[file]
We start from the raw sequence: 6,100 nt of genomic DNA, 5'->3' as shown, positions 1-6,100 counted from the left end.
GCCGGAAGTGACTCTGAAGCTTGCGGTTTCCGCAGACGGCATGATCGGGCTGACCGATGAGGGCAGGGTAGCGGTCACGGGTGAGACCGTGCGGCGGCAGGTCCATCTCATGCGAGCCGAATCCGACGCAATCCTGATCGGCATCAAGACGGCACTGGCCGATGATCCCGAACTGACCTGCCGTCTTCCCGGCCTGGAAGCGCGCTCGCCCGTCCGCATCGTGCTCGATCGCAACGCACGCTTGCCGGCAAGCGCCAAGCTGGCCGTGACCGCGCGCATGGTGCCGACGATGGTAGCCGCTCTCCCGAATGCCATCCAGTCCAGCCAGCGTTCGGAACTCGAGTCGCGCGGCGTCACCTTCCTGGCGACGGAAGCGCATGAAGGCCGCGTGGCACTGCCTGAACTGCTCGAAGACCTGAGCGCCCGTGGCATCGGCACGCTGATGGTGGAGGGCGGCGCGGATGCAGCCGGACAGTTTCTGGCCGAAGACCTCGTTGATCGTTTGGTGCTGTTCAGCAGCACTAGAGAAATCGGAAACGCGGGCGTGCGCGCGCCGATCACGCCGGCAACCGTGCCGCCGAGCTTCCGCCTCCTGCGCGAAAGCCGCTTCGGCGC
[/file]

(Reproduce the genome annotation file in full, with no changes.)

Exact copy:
We start from the raw sequence: 6,100 nt of genomic DNA, 5'->3' as shown, positions 1-6,100 counted from the left end.
GCCGGAAGTGACTCTGAAGCTTGCGGTTTCCGCAGACGGCATGATCGGGCTGACCGATGAGGGCAGGGTAGCGGTCACGGGTGAGACCGTGCGGCGGCAGGTCCATCTCATGCGAGCCGAATCCGACGCAATCCTGATCGGCATCAAGACGGCACTGGCCGATGATCCCGAACTGACCTGCCGTCTTCCCGGCCTGGAAGCGCGCTCGCCCGTCCGCATCGTGCTCGATCGCAACGCACGCTTGCCGGCAAGCGCCAAGCTGGCCGTGACCGCGCGCATGGTGCCGACGATGGTAGCCGCTCTCCCGAATGCCATCCAGTCCAGCCAGCGTTCGGAACTCGAGTCGCGCGGCGTCACCTTCCTGGCGACGGAAGCGCATGAAGGCCGCGTGGCACTGCCTGAACTGCTCGAAGACCTGAGCGCCCGTGGCATCGGCACGCTGATGGTGGAGGGCGGCGCGGATGCAGCCGGACAGTTTCTGGCCGAAGACCTCGTTGATCGTTTGGTGCTGTTCAGCAGCACTAGAGAAATCGGAAACGCGGGCGTGCGCGCGCCGATCACGCCGGCAACCGTGCCGCCGAGCTTCCGCCTCCTGCGCGAAAGCCGCTTCGGCGC